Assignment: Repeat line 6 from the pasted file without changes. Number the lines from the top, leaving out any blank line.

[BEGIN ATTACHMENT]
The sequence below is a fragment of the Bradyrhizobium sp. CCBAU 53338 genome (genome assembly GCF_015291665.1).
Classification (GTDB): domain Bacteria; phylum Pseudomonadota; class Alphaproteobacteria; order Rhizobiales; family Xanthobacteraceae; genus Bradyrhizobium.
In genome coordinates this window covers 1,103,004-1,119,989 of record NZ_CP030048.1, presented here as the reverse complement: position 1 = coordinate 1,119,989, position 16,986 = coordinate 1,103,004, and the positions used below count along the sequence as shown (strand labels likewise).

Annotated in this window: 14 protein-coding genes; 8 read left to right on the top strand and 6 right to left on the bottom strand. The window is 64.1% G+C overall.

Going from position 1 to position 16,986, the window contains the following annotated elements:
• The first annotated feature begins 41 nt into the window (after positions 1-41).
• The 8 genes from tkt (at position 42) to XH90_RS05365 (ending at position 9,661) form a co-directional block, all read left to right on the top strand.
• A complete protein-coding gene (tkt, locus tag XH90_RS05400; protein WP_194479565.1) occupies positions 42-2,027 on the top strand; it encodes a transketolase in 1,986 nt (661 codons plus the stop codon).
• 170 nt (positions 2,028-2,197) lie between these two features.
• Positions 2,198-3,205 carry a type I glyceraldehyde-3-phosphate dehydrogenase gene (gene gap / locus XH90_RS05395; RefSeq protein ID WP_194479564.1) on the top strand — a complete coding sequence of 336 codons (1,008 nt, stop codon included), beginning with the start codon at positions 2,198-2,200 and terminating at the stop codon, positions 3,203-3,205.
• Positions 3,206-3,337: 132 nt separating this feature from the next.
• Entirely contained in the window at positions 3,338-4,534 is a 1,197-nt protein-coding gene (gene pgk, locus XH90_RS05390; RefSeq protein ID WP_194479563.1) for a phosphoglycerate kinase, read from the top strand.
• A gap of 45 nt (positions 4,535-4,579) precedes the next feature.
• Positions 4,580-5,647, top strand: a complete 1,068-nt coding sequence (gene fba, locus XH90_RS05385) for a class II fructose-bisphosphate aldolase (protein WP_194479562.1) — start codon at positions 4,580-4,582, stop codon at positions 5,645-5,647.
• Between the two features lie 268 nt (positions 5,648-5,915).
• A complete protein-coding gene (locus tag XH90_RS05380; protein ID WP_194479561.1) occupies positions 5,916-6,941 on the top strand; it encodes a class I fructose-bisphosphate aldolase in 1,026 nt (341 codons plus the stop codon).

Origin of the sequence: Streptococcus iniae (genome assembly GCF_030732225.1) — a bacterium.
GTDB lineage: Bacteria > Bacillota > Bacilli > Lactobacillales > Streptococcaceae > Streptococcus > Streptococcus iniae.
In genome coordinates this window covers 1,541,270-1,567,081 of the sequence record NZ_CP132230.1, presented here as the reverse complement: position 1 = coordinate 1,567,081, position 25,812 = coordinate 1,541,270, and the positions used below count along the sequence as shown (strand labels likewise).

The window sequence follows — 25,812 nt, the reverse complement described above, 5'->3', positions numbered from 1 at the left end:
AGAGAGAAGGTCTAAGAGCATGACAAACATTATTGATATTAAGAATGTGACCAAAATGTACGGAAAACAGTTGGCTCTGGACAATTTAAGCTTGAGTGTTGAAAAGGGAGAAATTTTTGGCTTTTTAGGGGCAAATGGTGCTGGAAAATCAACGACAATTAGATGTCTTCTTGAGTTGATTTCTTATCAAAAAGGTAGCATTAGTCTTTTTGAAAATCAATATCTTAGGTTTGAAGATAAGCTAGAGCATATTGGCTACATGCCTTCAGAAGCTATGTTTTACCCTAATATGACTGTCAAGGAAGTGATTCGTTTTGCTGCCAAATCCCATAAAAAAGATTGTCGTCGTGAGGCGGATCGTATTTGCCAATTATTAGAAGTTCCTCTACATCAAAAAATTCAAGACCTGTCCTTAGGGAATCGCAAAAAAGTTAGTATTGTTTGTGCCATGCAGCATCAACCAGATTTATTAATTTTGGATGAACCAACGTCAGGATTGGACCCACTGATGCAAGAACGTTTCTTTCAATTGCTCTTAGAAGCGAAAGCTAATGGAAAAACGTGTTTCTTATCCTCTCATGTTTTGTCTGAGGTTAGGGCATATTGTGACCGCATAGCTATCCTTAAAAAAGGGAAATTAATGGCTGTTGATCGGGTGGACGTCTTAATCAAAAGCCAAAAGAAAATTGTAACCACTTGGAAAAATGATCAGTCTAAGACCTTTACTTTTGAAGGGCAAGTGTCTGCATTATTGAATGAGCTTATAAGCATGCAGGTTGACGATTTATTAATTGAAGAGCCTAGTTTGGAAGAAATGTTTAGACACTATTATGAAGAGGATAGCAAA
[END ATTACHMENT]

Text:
• The first annotated feature begins 41 nt into the window (after positions 1-41).